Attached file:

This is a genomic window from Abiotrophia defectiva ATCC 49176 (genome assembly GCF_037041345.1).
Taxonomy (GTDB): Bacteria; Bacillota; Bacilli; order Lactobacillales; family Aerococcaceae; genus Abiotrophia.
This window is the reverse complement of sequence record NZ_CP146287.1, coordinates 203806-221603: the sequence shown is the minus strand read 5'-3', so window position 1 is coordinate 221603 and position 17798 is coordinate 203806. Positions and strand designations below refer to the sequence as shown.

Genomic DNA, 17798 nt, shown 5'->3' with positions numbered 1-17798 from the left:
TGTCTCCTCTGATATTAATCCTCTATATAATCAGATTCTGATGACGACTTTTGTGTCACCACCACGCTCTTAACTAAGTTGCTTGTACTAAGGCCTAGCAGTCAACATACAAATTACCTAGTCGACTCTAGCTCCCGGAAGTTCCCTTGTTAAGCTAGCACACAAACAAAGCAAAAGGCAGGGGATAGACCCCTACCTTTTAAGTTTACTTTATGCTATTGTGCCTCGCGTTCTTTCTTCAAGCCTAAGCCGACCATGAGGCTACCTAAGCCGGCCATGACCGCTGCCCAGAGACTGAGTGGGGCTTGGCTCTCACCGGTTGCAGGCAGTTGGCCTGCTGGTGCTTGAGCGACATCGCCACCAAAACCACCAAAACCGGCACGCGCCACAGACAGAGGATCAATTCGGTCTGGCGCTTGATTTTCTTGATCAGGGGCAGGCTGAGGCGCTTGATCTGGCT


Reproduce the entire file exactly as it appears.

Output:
This is a genomic window from Abiotrophia defectiva ATCC 49176 (genome assembly GCF_037041345.1).
Taxonomy (GTDB): Bacteria; Bacillota; Bacilli; order Lactobacillales; family Aerococcaceae; genus Abiotrophia.
This window is the reverse complement of sequence record NZ_CP146287.1, coordinates 203806-221603: the sequence shown is the minus strand read 5'-3', so window position 1 is coordinate 221603 and position 17798 is coordinate 203806. Positions and strand designations below refer to the sequence as shown.

Genomic DNA, 17798 nt, shown 5'->3' with positions numbered 1-17798 from the left:
TGTCTCCTCTGATATTAATCCTCTATATAATCAGATTCTGATGACGACTTTTGTGTCACCACCACGCTCTTAACTAAGTTGCTTGTACTAAGGCCTAGCAGTCAACATACAAATTACCTAGTCGACTCTAGCTCCCGGAAGTTCCCTTGTTAAGCTAGCACACAAACAAAGCAAAAGGCAGGGGATAGACCCCTACCTTTTAAGTTTACTTTATGCTATTGTGCCTCGCGTTCTTTCTTCAAGCCTAAGCCGACCATGAGGCTACCTAAGCCGGCCATGACCGCTGCCCAGAGACTGAGTGGGGCTTGGCTCTCACCGGTTGCAGGCAGTTGGCCTGCTGGTGCTTGAGCGACATCGCCACCAAAACCACCAAAACCGGCACGCGCCACAGACAGAGGATCAATTCGGTCTGGCGCTTGATTTTCTTGATCAGGGGCAGGCTGAGGCGCTTGATCTGGCT